Who is trying to eliminate gender here in this thread? There are no radfems in this thread. I'm an intersectional feminist. I don't want to eliminate gender; I want to transform it to a more equitable arrangement. That doesn't mean I want to destroy the differences. That said, your comment about aptitudes is very questionable.

You're right, there is a reason why men, as a class, have invented more gadgets (although prior to revisions in the patent law in the late 1800s, women inventors couldn't even patent their inventions in the United States, they couldn't own much property at all until the Married Women's Property Acts, which themselves were really just tax havens for their husbands), played more instruments (really? are you counting antiquity?), killed more men (okay, I grant you this one). That reason is patriarchy.

Ultimatetransfan wrote:Gender has no factor, as I do not include it in my announcements, or mention it in the work itself, nor should I have to.


I think gender does inform what I choose to portray in my videos. I don't think it's so much intentional is in my interests in the sources in the first place from from a constant grapple with the notion of gender. Especially my works pertaining to Utena (several, which is itself commentary on shoujo and yuri tropes) and Aoi Hana, which is an attempt to explore actual, real life experiences of adolescent lesbians in Japanese society. Something of which I am increasingly aware, given where I live, what I do for a living, and my own preoccupation with gender identity, gender expression, gender roles, and sexuality. Yet, I do believe my ability to articulate this connection is a rather recent development. In the past, I was exploring many of these issues subconsciously.

You needn't mention gender at all, no. But that doesn't free you of gendered assumptions placed on you by your audience.

AMVGuide wrote:In this case, I think his argument can be succinctly summed up in the word: Testosterone. That's one indisputable difference between men and women. A little T can make a whole world of difference.


Can't argue with that. Although I'm fairly certain I've got the best handle on how hormone balances work in this thread, especially as it applies to the negative aspects of T on someone who shouldn't have it. But T/E doesn't determine gender. It just makes you feel shitty if your balances are wrong for your gender.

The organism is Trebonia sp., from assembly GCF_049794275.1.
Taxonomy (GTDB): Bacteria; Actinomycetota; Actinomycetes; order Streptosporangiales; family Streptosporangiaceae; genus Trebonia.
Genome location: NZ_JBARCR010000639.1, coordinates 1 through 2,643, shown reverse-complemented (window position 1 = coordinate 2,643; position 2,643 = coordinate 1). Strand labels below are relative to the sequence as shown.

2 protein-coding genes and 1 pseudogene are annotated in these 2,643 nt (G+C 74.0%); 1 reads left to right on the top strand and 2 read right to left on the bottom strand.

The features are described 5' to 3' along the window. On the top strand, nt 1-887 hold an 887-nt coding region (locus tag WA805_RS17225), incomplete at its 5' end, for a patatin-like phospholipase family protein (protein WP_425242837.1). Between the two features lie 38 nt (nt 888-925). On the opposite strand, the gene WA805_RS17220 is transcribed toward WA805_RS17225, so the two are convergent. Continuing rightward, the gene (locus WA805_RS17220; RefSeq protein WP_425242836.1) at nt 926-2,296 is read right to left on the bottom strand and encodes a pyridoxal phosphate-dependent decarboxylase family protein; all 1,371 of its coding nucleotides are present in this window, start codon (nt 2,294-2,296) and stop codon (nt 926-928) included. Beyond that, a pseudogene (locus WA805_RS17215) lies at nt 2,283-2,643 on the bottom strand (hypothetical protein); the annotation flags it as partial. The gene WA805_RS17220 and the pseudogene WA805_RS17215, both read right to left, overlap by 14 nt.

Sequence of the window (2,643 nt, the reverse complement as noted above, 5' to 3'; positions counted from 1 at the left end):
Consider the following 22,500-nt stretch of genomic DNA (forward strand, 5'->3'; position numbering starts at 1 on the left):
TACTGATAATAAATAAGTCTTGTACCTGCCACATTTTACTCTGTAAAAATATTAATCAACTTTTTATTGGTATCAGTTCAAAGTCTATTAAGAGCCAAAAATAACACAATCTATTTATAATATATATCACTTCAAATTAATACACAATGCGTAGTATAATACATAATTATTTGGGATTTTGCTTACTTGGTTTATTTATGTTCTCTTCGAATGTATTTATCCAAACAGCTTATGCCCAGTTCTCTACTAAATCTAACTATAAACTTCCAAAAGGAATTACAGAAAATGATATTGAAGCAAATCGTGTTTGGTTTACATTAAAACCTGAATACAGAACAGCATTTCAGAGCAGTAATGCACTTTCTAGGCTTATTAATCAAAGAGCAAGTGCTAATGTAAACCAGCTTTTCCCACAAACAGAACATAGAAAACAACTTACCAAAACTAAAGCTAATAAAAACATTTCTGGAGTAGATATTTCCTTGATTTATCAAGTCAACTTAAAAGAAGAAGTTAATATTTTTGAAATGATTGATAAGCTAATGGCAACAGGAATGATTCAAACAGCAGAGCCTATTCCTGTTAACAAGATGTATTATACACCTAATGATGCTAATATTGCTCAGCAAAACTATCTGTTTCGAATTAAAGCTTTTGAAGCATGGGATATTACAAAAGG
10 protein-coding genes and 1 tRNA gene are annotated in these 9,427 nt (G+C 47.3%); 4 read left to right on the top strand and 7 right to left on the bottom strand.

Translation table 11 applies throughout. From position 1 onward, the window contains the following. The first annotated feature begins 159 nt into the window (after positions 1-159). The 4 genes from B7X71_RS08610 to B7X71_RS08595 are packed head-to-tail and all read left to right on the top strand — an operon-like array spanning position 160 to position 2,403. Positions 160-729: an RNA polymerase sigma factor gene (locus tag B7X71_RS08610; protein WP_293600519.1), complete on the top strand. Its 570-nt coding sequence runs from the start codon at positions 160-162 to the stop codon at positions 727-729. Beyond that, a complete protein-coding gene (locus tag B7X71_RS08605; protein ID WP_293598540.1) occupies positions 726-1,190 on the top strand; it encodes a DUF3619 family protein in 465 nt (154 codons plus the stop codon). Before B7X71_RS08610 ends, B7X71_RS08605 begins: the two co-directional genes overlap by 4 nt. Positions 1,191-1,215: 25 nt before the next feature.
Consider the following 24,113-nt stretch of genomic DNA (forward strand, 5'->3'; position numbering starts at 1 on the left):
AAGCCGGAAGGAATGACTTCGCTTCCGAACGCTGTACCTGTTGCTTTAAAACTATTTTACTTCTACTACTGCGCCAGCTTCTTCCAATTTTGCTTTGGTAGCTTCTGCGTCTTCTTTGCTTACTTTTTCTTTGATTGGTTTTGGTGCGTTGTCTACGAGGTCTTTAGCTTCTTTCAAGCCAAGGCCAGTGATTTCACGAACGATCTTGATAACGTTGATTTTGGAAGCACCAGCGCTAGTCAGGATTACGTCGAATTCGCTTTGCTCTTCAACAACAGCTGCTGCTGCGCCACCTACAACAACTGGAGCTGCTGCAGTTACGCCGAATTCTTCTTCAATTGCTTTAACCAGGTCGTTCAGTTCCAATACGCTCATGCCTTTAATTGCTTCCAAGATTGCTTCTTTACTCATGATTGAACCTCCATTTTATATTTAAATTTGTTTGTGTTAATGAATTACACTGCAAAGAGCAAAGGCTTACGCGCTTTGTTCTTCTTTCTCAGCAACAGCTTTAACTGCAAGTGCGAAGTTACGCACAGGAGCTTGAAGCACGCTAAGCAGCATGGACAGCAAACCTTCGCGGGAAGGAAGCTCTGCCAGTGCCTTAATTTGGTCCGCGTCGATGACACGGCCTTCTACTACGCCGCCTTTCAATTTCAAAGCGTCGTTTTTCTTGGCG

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Re: Talent, Skill, Popularity, and Misogyny: A Feminist Crit

Postby seasons » Tue Jun 04, 2013 7:02 pm

AMVGuide wrote:[In this case, I think his argument can be succinctly summed up in the word: Testosterone. That's one indisputable difference between men and women. A little T can make a whole world of difference.

Well, sex chromosomes, to be more precise. But I'm not sure what his "argument" is aside from jumping in and tossing out a bunch of gender stereotypes, which doesn't help any of us.
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Re: Talent, Skill, Popularity, and Misogyny: A Feminist Crit

Postby Athena » Tue Jun 04, 2013 7:10 pm

1 in 300 "men" are not XY. 1 in 60 have hormonal balances outside of the "norm," called androgen receptivity problems. Someone who develops some, most, or all male primary and secondary characteristics may be XXY, XXXY, or even XX. Other genetic formations may affect other types of development.

Your dimorphic "truth" is a lie.

Put that in your pipe and smoke it.
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Re: Talent, Skill, Popularity, and Misogyny: A Feminist Crit

Postby Athena » Tue Jun 04, 2013 7:12 pm

Kionon wrote:...most, or all male primary and secondary characteristics may be XXY, XXXY, or even XX.


XXXY should actually be XXXXY here, four not three (49,XXXXY, iirc, can cite if necessary).
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Re: Talent, Skill, Popularity, and Misogyny: A Feminist Crit

Postby Ultimatetransfan » Tue Jun 04, 2013 8:07 pm

Which one of you just left a comment on my video to stir up crap?
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Re: Talent, Skill, Popularity, and Misogyny: A Feminist Crit

Postby Athena » Tue Jun 04, 2013 8:55 pm

Ultimatetransfan wrote:Which one of you just left a comment on my video to stir up crap?


I don't think anyone here involved in this thread would do that. If you think someone left a hostile remark, especially one which is misogynistic, etc, drop it to the mods. Or heck, drop it here, if you honestly believe it is related to this thread.

If it is, that is unacceptable.
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Re: Talent, Skill, Popularity, and Misogyny: A Feminist Crit

Postby Ultimatetransfan » Tue Jun 04, 2013 9:07 pm

Kionon wrote:
Ultimatetransfan wrote:Which one of you just left a comment on my video to stir up crap?


I don't think anyone here involved in this thread would do that. If you think someone left a hostile remark, especially one which is misogynistic, etc, drop it to the mods. Or heck, drop it here, if you honestly believe it is related to this thread.

If it is, that is unacceptable.


Someone is, and someone did.

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This is not misogynistic, it is just mean-spirited. Trying to make me look a fool based on one video, that still has nothing to do with the gender of the creator.
I am not changing my stance. The content of my videos does not have to do with my gender. These 2 pieces of media fit together, so I put them together. I could easily be one gender or the other, and it wouldn't be known unless someone sought out the information.